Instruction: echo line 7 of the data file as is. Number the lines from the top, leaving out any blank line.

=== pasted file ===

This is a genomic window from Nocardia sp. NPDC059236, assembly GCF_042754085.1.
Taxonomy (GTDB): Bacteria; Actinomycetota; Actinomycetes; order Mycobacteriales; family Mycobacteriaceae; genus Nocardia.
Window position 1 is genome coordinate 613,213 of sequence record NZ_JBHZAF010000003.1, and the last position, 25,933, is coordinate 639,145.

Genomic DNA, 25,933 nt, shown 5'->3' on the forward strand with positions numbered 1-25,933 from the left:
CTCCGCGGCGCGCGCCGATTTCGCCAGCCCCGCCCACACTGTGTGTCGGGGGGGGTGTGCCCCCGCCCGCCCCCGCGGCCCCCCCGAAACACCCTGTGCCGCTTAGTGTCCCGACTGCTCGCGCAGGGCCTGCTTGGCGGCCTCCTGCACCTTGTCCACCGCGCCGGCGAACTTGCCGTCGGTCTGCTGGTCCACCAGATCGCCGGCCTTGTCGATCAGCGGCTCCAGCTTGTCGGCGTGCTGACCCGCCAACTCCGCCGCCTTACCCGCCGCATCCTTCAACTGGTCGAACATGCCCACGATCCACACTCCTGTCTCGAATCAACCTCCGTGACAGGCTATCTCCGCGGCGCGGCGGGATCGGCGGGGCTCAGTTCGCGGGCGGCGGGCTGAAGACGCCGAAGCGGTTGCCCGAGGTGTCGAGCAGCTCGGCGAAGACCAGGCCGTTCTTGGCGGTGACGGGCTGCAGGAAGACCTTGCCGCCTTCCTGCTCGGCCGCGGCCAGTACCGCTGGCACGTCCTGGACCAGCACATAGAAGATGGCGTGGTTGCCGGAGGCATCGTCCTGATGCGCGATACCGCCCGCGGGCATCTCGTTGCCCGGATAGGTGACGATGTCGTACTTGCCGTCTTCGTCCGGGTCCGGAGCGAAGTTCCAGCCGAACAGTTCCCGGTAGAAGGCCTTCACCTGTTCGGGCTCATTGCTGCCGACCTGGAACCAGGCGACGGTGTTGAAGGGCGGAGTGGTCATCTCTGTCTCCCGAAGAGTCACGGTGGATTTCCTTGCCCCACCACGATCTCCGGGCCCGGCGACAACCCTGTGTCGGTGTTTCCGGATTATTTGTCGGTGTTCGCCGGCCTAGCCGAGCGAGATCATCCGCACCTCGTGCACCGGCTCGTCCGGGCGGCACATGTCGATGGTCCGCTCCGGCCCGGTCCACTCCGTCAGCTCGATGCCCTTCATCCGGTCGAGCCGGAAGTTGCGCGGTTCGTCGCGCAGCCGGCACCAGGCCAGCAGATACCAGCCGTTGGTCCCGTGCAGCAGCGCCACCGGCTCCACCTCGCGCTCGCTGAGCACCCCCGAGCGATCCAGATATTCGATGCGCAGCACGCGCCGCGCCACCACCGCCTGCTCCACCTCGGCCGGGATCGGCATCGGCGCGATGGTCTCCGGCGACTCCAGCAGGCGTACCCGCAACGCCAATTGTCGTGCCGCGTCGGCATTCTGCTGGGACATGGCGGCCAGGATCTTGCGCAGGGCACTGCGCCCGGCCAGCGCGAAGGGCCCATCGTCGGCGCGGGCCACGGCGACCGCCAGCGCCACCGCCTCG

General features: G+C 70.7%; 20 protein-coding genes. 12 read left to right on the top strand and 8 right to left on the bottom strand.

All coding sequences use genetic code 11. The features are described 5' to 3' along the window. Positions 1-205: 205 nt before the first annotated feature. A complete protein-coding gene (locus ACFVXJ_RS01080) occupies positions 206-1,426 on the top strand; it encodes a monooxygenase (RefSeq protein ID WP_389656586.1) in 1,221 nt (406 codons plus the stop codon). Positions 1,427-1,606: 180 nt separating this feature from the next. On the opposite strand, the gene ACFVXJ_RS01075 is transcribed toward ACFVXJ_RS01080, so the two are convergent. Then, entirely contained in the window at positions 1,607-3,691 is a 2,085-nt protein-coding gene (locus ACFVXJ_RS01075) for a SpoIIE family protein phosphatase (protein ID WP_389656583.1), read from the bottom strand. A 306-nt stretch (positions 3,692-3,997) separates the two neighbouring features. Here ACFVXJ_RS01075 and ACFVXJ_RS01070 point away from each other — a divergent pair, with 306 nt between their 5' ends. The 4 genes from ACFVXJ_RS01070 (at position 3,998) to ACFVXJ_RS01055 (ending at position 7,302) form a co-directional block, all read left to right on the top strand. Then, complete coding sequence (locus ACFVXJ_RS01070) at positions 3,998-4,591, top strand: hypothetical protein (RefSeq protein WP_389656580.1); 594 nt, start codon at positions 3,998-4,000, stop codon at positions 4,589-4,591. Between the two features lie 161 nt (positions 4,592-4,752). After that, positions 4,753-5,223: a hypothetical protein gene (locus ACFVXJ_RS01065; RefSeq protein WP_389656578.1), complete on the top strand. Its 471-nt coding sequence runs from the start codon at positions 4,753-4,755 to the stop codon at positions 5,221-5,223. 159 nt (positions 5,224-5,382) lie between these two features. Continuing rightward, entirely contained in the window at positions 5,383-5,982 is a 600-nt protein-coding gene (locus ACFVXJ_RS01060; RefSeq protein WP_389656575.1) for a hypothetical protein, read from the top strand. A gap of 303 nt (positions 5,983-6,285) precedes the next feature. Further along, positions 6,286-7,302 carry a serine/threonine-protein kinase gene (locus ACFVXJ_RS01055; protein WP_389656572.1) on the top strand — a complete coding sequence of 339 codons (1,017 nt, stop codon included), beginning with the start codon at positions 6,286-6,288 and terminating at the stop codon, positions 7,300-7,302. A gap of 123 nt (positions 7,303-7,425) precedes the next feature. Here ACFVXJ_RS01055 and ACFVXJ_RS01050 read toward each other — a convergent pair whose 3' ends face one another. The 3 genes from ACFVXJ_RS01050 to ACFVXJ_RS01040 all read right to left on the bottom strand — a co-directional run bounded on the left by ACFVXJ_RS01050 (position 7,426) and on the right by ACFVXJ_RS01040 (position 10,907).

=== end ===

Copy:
All coding sequences use genetic code 11. The features are described 5' to 3' along the window. Positions 1-205: 205 nt before the first annotated feature. A complete protein-coding gene (locus ACFVXJ_RS01080) occupies positions 206-1,426 on the top strand; it encodes a monooxygenase (RefSeq protein ID WP_389656586.1) in 1,221 nt (406 codons plus the stop codon). Positions 1,427-1,606: 180 nt separating this feature from the next. On the opposite strand, the gene ACFVXJ_RS01075 is transcribed toward ACFVXJ_RS01080, so the two are convergent. Then, entirely contained in the window at positions 1,607-3,691 is a 2,085-nt protein-coding gene (locus ACFVXJ_RS01075) for a SpoIIE family protein phosphatase (protein ID WP_389656583.1), read from the bottom strand. A 306-nt stretch (positions 3,692-3,997) separates the two neighbouring features. Here ACFVXJ_RS01075 and ACFVXJ_RS01070 point away from each other — a divergent pair, with 306 nt between their 5' ends. The 4 genes from ACFVXJ_RS01070 (at position 3,998) to ACFVXJ_RS01055 (ending at position 7,302) form a co-directional block, all read left to right on the top strand. Then, complete coding sequence (locus ACFVXJ_RS01070) at positions 3,998-4,591, top strand: hypothetical protein (RefSeq protein WP_389656580.1); 594 nt, start codon at positions 3,998-4,000, stop codon at positions 4,589-4,591. Between the two features lie 161 nt (positions 4,592-4,752). After that, positions 4,753-5,223: a hypothetical protein gene (locus ACFVXJ_RS01065; RefSeq protein WP_389656578.1), complete on the top strand. Its 471-nt coding sequence runs from the start codon at positions 4,753-4,755 to the stop codon at positions 5,221-5,223. 159 nt (positions 5,224-5,382) lie between these two features. Continuing rightward, entirely contained in the window at positions 5,383-5,982 is a 600-nt protein-coding gene (locus ACFVXJ_RS01060; RefSeq protein WP_389656575.1) for a hypothetical protein, read from the top strand. A gap of 303 nt (positions 5,983-6,285) precedes the next feature. Further along, positions 6,286-7,302 carry a serine/threonine-protein kinase gene (locus ACFVXJ_RS01055; protein WP_389656572.1) on the top strand — a complete coding sequence of 339 codons (1,017 nt, stop codon included), beginning with the start codon at positions 6,286-6,288 and terminating at the stop codon, positions 7,300-7,302. A gap of 123 nt (positions 7,303-7,425) precedes the next feature. Here ACFVXJ_RS01055 and ACFVXJ_RS01050 read toward each other — a convergent pair whose 3' ends face one another. The 3 genes from ACFVXJ_RS01050 to ACFVXJ_RS01040 all read right to left on the bottom strand — a co-directional run bounded on the left by ACFVXJ_RS01050 (position 7,426) and on the right by ACFVXJ_RS01040 (position 10,907).